The next phase comes when you finally feel free from the group and you try to convince yourself that you can live without them and just get on with things. Many people I speak to can be stuck in this place for decades. They convince themselves they are doing great and have just left it all behind. Reality is usually much different. Sometimes during this period addictions will show up as a coping mechanism. Many survivors try to fill their lives with activities, family and work in an attempt to forget about the trauma, but the unresolved trauma is still there like a ticking time bomb. During this time if you talk about your trauma or pain people will often slap you on the back and say something like, “But you’re away from them now so life must be good!” This is phase two.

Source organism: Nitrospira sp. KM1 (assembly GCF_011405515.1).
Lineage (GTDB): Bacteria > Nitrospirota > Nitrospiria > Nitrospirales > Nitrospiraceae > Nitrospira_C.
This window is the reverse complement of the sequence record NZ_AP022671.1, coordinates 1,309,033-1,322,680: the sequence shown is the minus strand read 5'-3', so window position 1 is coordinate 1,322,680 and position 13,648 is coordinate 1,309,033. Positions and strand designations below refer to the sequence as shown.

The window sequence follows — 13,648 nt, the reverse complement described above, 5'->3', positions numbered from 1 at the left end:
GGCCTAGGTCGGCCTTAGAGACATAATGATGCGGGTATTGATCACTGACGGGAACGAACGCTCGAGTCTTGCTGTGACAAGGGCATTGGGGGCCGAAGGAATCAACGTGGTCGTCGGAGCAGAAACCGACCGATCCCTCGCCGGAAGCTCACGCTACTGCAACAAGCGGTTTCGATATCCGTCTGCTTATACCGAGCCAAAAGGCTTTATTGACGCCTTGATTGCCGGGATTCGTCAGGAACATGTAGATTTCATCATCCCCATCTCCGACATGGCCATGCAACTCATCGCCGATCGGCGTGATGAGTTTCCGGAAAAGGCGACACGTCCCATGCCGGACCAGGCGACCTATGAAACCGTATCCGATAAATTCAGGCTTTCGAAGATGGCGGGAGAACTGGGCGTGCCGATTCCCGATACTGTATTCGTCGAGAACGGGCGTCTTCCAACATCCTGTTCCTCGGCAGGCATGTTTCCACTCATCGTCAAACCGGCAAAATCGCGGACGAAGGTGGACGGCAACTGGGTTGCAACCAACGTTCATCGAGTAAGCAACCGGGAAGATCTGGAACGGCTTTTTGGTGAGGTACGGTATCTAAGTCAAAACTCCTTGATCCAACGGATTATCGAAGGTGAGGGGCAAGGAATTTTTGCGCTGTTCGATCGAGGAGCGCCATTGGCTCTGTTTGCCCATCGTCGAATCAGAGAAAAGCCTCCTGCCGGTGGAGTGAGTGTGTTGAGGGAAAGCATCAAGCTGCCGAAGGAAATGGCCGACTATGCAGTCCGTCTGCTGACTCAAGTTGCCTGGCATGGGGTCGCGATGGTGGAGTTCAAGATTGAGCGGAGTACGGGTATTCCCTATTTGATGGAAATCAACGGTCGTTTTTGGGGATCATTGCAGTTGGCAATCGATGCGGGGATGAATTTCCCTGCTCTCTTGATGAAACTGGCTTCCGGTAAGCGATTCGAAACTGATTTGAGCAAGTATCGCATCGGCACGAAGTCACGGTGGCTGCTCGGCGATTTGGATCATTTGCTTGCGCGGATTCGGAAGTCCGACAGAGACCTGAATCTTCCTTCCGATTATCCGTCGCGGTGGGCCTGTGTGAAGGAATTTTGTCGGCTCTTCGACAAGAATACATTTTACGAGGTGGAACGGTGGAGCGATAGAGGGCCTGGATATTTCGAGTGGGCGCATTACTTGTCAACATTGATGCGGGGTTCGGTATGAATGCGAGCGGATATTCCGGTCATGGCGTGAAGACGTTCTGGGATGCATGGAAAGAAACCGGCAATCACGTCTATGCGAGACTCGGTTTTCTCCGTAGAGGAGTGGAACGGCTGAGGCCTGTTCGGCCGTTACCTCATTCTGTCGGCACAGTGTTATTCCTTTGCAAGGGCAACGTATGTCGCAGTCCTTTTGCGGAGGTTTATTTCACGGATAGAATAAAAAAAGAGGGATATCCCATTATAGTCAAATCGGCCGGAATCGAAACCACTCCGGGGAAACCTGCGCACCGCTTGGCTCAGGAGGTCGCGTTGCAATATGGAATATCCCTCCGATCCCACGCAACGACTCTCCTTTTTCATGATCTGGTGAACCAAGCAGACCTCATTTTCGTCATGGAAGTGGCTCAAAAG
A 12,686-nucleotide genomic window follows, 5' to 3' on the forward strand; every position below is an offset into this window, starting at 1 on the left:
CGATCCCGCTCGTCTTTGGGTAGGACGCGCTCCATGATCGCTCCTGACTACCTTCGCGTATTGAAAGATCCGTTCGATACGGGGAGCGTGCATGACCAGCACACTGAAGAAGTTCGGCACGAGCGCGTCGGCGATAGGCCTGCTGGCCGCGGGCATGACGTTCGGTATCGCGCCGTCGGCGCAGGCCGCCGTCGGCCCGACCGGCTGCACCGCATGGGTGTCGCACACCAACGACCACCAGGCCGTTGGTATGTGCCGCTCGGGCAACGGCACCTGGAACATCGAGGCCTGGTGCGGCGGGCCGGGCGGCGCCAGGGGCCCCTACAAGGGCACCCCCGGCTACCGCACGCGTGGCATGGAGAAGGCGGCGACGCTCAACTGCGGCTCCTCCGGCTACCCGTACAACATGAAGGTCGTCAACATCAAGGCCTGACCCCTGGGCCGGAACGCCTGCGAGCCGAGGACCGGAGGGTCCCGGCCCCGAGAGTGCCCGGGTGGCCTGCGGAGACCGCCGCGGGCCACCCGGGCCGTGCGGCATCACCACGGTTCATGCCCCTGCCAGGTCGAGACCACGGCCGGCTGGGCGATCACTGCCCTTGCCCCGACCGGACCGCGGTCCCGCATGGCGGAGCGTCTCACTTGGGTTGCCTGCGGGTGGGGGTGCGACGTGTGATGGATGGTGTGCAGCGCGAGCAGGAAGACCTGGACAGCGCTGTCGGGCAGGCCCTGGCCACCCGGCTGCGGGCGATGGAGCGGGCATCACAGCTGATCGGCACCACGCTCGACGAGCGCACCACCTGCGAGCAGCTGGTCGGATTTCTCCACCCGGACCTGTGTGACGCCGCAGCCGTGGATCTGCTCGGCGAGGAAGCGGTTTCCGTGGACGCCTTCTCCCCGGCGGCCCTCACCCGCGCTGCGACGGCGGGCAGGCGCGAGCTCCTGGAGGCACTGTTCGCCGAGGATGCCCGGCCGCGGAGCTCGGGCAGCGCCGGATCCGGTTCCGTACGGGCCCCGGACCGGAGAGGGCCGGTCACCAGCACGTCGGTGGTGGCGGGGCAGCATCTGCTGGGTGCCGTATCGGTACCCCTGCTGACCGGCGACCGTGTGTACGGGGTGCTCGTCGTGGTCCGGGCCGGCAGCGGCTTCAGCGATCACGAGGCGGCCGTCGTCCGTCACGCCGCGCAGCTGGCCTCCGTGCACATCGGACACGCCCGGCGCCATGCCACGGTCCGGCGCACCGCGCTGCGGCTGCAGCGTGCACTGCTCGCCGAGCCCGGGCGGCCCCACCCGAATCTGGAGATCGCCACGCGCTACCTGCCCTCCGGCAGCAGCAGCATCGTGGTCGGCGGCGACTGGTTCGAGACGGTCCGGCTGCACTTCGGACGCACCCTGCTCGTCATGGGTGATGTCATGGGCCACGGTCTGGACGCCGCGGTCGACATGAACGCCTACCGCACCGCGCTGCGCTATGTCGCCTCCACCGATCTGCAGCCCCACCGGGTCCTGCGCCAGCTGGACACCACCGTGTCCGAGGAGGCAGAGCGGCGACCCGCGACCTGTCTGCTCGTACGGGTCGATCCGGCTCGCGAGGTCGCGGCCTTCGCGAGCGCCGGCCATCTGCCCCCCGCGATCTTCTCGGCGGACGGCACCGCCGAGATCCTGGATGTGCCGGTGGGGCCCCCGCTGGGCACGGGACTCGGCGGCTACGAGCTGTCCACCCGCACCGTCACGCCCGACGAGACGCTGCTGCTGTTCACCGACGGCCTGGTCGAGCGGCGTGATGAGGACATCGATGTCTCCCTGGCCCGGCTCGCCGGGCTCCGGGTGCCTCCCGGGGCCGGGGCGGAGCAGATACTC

I left my abusive group and then jumped right into another one. I hear that is not uncommon. I only stayed in that group for a couple of years before leaving. During this phase, I reveled in my freedom and filled my life with having children and experiencing as much as I could after a life of real restriction. The pain of my past never went away. It was always lurking in the background with it’s best friend fear. I tried to listen to what pop psychology told me. I tried to release the past and I tried to forgive. I tried to get on with my new life. Now I’m not saying those are bad ideas, all I’m saying is that they are a very simple answer for an extremely complex problem. They did nothing to address my C-PTSD and in the end, I just ended up feeling more broken because I couldn’t just get over it. Over time I got more and more sick. I have always had insomnia but as I’ve aged it has become much more constant. The underlying stress and anxiety brewing within me caused me to have severe stomach issues that I am still trying to heal. I also have asthma which I do not think came from the trauma but it is well documented that mental health has a big role to play in how severe asthmatic symptoms are. My body was trying to send me messages and I just kept turning the music up louder and trying to convince myself I was ok.